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Exchange rates, optimal debt composition, and hedging in small open economies

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  • Jose Berrospide
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    Abstract

    This paper develops a model of the firm's choice between debt denominated in local currency and that denominated in foreign currency in a small open economy characterized by exchange rate risk and hedging possibilities. The model shows that the currency composition of debt and the level of hedging are endogenously determined as optimal firms' responses to a tradeoff between the lower cost of borrowing in foreign debt and the higher risk of such borrowing due to exchange rate uncertainty. Both the composition of debt and the level of hedging depend on common factors such as foreign exchange rate risk and the probability of financial default, interest rates, the size of firms' net worth, and the costs of managing exchange rate risk. Results of the model are broadly consistent with the lending and hedging behavior of the corporate sector in small open economies that recently experienced currency crises. In particular, unlike the predictions of previous work in the literature on currency crises, the model can explain why the collapse of the fixed exchange rate regime in Brazil, in early 1999, caused no major change in the currency composition of debt of the corporate sector.

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    Bibliographic Info

    Paper provided by Board of Governors of the Federal Reserve System (U.S.) in its series Finance and Economics Discussion Series with number 2008-18.

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    Date of creation: 2008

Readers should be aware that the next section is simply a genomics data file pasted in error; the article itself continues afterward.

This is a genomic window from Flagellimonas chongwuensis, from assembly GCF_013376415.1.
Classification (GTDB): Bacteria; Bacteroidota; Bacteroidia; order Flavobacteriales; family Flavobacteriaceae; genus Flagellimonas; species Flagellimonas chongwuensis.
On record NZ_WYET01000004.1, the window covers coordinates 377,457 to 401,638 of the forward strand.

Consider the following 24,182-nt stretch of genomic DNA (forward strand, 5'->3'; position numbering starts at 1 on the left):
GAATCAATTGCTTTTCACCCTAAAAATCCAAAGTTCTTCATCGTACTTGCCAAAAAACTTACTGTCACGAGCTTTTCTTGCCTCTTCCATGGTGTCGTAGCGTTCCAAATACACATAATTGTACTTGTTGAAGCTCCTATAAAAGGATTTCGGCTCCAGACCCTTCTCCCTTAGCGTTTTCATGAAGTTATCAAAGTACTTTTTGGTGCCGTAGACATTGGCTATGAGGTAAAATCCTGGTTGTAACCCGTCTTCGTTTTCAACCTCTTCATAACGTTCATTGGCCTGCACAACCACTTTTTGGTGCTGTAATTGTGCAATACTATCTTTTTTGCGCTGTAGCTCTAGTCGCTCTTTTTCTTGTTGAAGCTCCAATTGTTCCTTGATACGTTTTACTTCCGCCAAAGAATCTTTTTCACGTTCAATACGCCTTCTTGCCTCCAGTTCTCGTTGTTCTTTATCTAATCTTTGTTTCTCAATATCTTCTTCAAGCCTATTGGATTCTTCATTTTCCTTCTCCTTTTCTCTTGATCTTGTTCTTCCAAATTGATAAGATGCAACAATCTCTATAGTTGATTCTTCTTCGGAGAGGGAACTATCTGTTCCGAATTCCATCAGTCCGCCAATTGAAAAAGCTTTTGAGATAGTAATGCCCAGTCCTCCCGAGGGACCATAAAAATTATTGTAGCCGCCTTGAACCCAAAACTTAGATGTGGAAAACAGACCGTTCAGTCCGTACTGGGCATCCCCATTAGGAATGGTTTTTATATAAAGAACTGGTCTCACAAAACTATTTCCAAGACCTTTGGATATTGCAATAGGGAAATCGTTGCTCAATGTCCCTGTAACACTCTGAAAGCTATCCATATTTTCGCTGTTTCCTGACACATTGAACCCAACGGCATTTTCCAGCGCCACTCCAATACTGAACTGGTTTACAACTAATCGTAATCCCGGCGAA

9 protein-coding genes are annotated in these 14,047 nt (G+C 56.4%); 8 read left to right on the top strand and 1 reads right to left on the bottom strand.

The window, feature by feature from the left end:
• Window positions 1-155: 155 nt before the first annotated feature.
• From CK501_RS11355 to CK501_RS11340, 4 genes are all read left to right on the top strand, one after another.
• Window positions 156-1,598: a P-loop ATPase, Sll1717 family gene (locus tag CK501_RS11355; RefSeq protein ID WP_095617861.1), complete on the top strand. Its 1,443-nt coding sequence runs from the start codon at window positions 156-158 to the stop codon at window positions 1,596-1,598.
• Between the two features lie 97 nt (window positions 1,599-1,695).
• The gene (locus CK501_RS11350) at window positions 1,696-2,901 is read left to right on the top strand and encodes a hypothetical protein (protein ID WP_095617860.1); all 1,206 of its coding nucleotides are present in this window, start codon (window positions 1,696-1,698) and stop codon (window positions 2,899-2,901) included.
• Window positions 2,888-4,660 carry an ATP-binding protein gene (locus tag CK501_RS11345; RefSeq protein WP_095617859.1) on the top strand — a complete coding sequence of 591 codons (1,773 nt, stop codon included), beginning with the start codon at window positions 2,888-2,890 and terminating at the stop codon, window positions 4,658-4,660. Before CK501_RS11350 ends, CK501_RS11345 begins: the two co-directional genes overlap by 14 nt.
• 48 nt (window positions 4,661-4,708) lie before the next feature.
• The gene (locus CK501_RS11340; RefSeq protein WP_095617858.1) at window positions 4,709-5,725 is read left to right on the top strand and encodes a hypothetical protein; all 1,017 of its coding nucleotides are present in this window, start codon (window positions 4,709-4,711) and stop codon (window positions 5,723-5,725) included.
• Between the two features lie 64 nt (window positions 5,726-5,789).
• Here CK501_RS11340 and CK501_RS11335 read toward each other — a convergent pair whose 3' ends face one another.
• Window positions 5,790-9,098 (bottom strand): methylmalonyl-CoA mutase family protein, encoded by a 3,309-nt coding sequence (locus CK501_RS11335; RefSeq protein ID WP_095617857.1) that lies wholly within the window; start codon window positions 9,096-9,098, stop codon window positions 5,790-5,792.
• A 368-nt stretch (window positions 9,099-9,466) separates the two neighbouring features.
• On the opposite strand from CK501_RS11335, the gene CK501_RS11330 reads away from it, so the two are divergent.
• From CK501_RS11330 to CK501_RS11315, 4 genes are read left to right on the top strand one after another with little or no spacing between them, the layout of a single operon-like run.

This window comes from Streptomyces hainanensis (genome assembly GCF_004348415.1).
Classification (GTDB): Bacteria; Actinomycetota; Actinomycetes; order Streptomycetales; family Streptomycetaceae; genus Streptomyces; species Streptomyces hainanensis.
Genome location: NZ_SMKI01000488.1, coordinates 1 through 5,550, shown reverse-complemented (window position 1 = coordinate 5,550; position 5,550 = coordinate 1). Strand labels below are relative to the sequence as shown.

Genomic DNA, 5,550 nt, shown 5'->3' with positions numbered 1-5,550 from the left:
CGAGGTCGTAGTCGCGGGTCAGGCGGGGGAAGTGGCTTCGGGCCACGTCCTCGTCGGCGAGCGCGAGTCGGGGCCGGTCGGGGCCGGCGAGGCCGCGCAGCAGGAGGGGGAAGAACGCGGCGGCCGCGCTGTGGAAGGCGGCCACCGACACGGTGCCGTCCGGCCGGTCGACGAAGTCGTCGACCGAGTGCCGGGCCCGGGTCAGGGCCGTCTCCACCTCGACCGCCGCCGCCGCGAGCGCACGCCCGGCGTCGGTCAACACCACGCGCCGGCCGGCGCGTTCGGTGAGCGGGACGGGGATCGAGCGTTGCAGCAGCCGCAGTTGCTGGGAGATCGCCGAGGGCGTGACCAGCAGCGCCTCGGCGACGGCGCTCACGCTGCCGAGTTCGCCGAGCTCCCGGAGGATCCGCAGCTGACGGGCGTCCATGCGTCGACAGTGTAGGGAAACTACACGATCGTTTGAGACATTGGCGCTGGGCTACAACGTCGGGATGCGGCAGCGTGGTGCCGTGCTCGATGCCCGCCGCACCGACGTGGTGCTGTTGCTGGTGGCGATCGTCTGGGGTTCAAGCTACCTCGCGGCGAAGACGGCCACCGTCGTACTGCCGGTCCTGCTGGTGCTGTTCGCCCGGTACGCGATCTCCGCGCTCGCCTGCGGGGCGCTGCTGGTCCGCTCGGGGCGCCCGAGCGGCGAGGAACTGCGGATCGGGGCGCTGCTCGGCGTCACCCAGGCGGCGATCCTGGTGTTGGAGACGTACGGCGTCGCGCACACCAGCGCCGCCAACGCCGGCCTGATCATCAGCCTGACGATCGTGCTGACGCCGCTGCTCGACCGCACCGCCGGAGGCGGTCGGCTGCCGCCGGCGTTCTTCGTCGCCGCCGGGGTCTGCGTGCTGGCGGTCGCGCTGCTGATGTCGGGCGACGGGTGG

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    Handle: RePEc:fip:fedgfe:2008-18

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    Keywords: Foreign exchange rates ; Hedging (Finance);

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    1. Bonomo, Marco & Martins, Betina & Pinto, Rodrigo, 2003. "Debt composition and exchange rate balance sheet effect in Brazil: a firm level analysis," Emerging Markets Review, Elsevier, vol. 4(4), pages 368-396, December.
    2. Kathryn M.E. Dominguez & Linda L. Tesar, 2001. "A Re-Examination of Exchange Rate Exposure," NBER Working Papers 8128, National Bureau of Economic Research, Inc.
    3. Aghion, Philippe & Bacchetta, Philippe & Banerjee, Abhijit, 2001. "A Corporate Balance Sheet Approach to Currency Crises," CEPR Discussion Papers 3092, C.E.P.R. Discussion Papers.
    4. Burnside, A Craig & Eichenbaum, Martin & Rebelo, Sérgio, 1999. "Hedging and Financial Fragility in Fixed Exchange Rate Regimes," CEPR Discussion Papers 2171, C.E.P.R. Discussion Papers.
    5. Martin Schneider & Aaron Tornell, 2000. "Balance SHeet Effects, Bailout Guarantees and Financial Crises," NBER Working Papers 8060, National Bureau of Economic Research, Inc.
    6. Fukuda, Shin-ichi & Hoshi, Takeo & Ito, Takatoshi & Rose, Andrew, 2006. "International Finance," Journal of the Japanese and International Economies, Elsevier, vol. 20(4), pages 455-458, December.
    7. Jorge A. Chan-Lau, 2005. "Hedging Foreign Exchange Risk in Chile," IMF Working Papers 05/37, International Monetary Fund.
    8. Jose M. Berrospide & Amiyatosh Purnanandam & Uday Rajan, 2008. "Corporate hedging, investment and value," Finance and Economics Discussion Series 2008-16, Board of Governors of the Federal Reserve System (U.S.).
    9. George Allayannis & Gregory W. Brown & Leora F. Klapper, 2003. "Capital Structure and Financial Risk: Evidence from Foreign Debt Use in East Asia," Journal of Finance, American Finance Association, vol. 58(6), pages 2667-2710, December.
    10. Martinez, Lorenza & Werner, Alejandro, 2002. "The exchange rate regime and the currency composition of corporate debt: the Mexican experience," Journal of Development Economics, Elsevier, vol. 69(2), pages 315-334, December.
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